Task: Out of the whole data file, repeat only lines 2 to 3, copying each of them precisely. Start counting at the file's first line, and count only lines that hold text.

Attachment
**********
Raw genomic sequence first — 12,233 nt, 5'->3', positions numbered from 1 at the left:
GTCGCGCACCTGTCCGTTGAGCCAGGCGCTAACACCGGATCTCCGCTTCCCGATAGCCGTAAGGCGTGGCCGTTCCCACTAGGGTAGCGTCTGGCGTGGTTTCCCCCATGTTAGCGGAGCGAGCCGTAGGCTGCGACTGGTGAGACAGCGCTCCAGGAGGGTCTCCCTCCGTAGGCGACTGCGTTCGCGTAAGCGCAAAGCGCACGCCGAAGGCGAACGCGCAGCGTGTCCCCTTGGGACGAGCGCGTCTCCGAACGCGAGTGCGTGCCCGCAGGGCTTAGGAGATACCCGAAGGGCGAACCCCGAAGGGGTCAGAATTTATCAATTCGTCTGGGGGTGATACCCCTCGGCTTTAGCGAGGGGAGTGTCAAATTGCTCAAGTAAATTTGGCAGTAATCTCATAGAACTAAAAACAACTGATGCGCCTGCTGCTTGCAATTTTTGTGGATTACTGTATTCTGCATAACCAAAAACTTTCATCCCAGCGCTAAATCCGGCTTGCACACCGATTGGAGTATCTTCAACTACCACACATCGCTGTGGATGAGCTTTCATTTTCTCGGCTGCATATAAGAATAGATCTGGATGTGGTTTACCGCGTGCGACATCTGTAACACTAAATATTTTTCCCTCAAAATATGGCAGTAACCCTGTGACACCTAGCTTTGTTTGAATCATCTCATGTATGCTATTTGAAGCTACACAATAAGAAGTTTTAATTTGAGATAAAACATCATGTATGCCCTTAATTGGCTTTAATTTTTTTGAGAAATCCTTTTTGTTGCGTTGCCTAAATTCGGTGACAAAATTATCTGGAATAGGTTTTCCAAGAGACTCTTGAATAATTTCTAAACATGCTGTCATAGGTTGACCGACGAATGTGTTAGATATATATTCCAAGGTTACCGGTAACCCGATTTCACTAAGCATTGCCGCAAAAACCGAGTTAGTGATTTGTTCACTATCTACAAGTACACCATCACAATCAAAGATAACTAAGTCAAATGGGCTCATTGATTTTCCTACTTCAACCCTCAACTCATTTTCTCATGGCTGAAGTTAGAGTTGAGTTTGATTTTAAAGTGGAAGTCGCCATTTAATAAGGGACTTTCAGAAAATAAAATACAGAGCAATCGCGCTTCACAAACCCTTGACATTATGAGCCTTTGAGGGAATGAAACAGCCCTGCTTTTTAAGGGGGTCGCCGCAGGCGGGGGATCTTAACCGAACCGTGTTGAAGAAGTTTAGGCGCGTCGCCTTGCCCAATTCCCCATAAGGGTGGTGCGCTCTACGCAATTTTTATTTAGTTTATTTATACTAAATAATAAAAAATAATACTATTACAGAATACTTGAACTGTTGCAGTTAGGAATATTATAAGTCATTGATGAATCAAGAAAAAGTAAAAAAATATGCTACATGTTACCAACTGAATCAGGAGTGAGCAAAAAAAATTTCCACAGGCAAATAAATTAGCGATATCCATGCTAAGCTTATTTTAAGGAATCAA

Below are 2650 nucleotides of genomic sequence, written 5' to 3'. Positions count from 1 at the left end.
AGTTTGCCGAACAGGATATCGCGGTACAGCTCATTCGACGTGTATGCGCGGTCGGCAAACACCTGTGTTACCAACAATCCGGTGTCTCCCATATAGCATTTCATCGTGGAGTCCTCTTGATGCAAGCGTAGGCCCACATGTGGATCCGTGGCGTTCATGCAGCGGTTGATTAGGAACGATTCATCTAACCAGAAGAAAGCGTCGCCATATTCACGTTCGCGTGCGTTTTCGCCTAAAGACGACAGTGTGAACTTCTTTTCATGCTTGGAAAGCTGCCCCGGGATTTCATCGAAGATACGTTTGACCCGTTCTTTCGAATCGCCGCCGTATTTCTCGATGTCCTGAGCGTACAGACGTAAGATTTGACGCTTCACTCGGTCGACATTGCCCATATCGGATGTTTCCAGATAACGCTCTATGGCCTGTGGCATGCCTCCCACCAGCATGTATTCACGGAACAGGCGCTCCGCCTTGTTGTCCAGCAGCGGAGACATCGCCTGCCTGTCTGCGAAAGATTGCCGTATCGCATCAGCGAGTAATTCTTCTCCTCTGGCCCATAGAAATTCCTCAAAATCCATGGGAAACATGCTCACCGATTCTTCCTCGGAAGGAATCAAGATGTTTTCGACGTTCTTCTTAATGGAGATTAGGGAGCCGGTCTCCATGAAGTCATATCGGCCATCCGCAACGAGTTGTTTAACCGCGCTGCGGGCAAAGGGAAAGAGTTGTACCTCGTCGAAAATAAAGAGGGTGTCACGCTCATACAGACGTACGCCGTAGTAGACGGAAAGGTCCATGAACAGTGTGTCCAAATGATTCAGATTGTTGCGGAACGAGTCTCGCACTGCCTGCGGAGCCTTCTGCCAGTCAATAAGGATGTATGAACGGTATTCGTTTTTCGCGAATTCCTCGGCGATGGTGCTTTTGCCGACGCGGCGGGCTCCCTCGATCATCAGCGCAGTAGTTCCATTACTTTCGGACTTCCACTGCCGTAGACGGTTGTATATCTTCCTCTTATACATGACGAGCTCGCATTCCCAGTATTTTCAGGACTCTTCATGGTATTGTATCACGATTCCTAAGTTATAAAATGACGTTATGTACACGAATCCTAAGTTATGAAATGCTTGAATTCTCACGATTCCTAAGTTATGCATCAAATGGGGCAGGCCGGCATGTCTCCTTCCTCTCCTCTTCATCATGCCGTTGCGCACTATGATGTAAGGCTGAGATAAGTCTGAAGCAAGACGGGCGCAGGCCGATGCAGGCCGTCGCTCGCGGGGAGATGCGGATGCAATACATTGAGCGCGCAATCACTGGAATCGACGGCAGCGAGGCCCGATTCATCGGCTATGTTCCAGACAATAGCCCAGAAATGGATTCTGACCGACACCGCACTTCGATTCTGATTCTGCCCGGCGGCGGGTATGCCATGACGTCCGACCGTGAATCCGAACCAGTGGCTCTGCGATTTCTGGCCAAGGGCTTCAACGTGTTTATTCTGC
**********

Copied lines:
GTCGCGCACCTGTCCGTTGAGCCAGGCGCTAACACCGGATCTCCGCTTCCCGATAGCCGTAAGGCGTGGCCGTTCCCACTAGGGTAGCGTCTGGCGTGGTTTCCCCCATGTTAGCGGAGCGAGCCGTAGGCTGCGACTGGTGAGACAGCGCTCCAGGAGGGTCTCCCTCCGTAGGCGACTGCGTTCGCGTAAGCGCAAAGCGCACGCCGAAGGCGAACGCGCAGCGTGTCCCCTTGGGACGAGCGCGTCTCCGAACGCGAGTGCGTGCCCGCAGGGCTTAGGAGATACCCGAAGGGCGAACCCCGAAGGGGTCAGAATTTATCAATTCGTCTGGGGGTGATACCCCTCGGCTTTAGCGAGGGGAGTGTCAAATTGCTCAAGTAAATTTGGCAGTAATCTCATAGAACTAAAAACAACTGATGCGCCTGCTGCTTGCAATTTTTGTGGATTACTGTATTCTGCATAACCAAAAACTTTCATCCCAGCGCTAAATCCGGCTTGCACACCGATTGGAGTATCTTCAACTACCACACATCGCTGTGGATGAGCTTTCATTTTCTCGGCTGCATATAAGAATAGATCTGGATGTGGTTTACCGCGTGCGACATCTGTAACACTAAATATTTTTCCCTCAAAATATGGCAGTAACCCTGTGACACCTAGCTTTGTTTGAATCATCTCATGTATGCTATTTGAAGCTACACAATAAGAAGTTTTAATTTGAGATAAAACATCATGTATGCCCTTAATTGGCTTTAATTTTTTTGAGAAATCCTTTTTGTTGCGTTGCCTAAATTCGGTGACAAAATTATCTGGAATAGGTTTTCCAAGAGACTCTTGAATAATTTCTAAACATGCTGTCATAGGTTGACCGACGAATGTGTTAGATATATATTCCAAGGTTACCGGTAACCCGATTTCACTAAGCATTGCCGCAAAAACCGAGTTAGTGATTTGTTCACTATCTACAAGTACACCATCACAATCAAAGATAACTAAGTCAAATGGGCTCATTGATTTTCCTACTTCAACCCTCAACTCATTTTCTCATGGCTGAAGTTAGAGTTGAGTTTGATTTTAAAGTGGAAGTCGCCATTTAATAAGGGACTTTCAGAAAATAAAATACAGAGCAATCGCGCTTCACAAACCCTTGACATTATGAGCCTTTGAGGGAATGAAACAGCCCTGCTTTTTAAGGGGGTCGCCGCAGGCGGGGGATCTTAACCGAACCGTGTTGAAGAAGTTTAGGCGCGTCGCCTTGCCCAATTCCCCATAAGGGTGGTGCGCTCTACGCAATTTTTATTTAGTTTATTTATACTAAATAATAAAAAATAATACTATTACAGAATACTTGAACTGTTGCAGTTAGGAATATTATAAGTCATTGATGAATCAAGAAAAAGTAAAAAAATATGCTACATGTTACCAACTGAATCAGGAGTGAGCAAAAAAAATTTCCACAGGCAAATAAATTAGCGATATCCATGCTAAGCTTATTTTAAGGAATCAA

Below are 2650 nucleotides of genomic sequence, written 5' to 3'. Positions count from 1 at the left end.